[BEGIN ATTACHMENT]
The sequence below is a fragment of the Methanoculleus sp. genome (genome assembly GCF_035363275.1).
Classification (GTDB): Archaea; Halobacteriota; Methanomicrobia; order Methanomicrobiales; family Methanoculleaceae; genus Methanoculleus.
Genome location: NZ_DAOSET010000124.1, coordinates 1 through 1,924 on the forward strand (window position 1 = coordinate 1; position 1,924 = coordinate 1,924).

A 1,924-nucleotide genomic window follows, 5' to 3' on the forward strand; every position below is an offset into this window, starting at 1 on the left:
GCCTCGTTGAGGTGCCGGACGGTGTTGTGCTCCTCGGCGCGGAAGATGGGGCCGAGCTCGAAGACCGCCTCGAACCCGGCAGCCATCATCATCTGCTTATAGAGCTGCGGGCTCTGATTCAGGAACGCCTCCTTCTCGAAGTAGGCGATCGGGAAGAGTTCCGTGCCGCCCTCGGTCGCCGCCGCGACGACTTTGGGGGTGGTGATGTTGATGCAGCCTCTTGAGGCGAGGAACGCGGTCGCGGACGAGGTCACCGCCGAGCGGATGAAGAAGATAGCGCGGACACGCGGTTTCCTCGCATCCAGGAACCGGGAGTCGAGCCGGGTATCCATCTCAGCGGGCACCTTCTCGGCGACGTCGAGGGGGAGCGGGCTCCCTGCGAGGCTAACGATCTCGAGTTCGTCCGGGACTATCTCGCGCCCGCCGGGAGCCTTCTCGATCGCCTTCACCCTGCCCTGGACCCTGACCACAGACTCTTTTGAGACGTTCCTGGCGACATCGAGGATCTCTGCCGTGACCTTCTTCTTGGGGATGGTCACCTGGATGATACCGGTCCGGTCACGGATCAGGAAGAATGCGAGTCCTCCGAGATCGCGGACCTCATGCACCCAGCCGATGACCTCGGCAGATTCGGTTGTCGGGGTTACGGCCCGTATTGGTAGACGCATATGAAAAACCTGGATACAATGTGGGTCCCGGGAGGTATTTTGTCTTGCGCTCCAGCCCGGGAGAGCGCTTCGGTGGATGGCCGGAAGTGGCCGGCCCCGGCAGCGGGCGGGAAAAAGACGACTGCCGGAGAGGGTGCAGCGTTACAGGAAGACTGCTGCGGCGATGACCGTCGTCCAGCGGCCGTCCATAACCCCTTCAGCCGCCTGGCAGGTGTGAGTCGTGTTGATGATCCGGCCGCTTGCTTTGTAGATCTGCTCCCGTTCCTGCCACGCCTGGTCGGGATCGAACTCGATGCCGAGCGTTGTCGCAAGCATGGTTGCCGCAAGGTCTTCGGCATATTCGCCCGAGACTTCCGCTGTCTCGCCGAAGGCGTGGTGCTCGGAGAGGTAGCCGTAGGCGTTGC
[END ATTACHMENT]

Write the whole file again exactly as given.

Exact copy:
The sequence below is a fragment of the Methanoculleus sp. genome (genome assembly GCF_035363275.1).
Classification (GTDB): Archaea; Halobacteriota; Methanomicrobia; order Methanomicrobiales; family Methanoculleaceae; genus Methanoculleus.
Genome location: NZ_DAOSET010000124.1, coordinates 1 through 1,924 on the forward strand (window position 1 = coordinate 1; position 1,924 = coordinate 1,924).

A 1,924-nucleotide genomic window follows, 5' to 3' on the forward strand; every position below is an offset into this window, starting at 1 on the left:
GCCTCGTTGAGGTGCCGGACGGTGTTGTGCTCCTCGGCGCGGAAGATGGGGCCGAGCTCGAAGACCGCCTCGAACCCGGCAGCCATCATCATCTGCTTATAGAGCTGCGGGCTCTGATTCAGGAACGCCTCCTTCTCGAAGTAGGCGATCGGGAAGAGTTCCGTGCCGCCCTCGGTCGCCGCCGCGACGACTTTGGGGGTGGTGATGTTGATGCAGCCTCTTGAGGCGAGGAACGCGGTCGCGGACGAGGTCACCGCCGAGCGGATGAAGAAGATAGCGCGGACACGCGGTTTCCTCGCATCCAGGAACCGGGAGTCGAGCCGGGTATCCATCTCAGCGGGCACCTTCTCGGCGACGTCGAGGGGGAGCGGGCTCCCTGCGAGGCTAACGATCTCGAGTTCGTCCGGGACTATCTCGCGCCCGCCGGGAGCCTTCTCGATCGCCTTCACCCTGCCCTGGACCCTGACCACAGACTCTTTTGAGACGTTCCTGGCGACATCGAGGATCTCTGCCGTGACCTTCTTCTTGGGGATGGTCACCTGGATGATACCGGTCCGGTCACGGATCAGGAAGAATGCGAGTCCTCCGAGATCGCGGACCTCATGCACCCAGCCGATGACCTCGGCAGATTCGGTTGTCGGGGTTACGGCCCGTATTGGTAGACGCATATGAAAAACCTGGATACAATGTGGGTCCCGGGAGGTATTTTGTCTTGCGCTCCAGCCCGGGAGAGCGCTTCGGTGGATGGCCGGAAGTGGCCGGCCCCGGCAGCGGGCGGGAAAAAGACGACTGCCGGAGAGGGTGCAGCGTTACAGGAAGACTGCTGCGGCGATGACCGTCGTCCAGCGGCCGTCCATAACCCCTTCAGCCGCCTGGCAGGTGTGAGTCGTGTTGATGATCCGGCCGCTTGCTTTGTAGATCTGCTCCCGTTCCTGCCACGCCTGGTCGGGATCGAACTCGATGCCGAGCGTTGTCGCAAGCATGGTTGCCGCAAGGTCTTCGGCATATTCGCCCGAGACTTCCGCTGTCTCGCCGAAGGCGTGGTGCTCGGAGAGGTAGCCGTAGGCGTTGC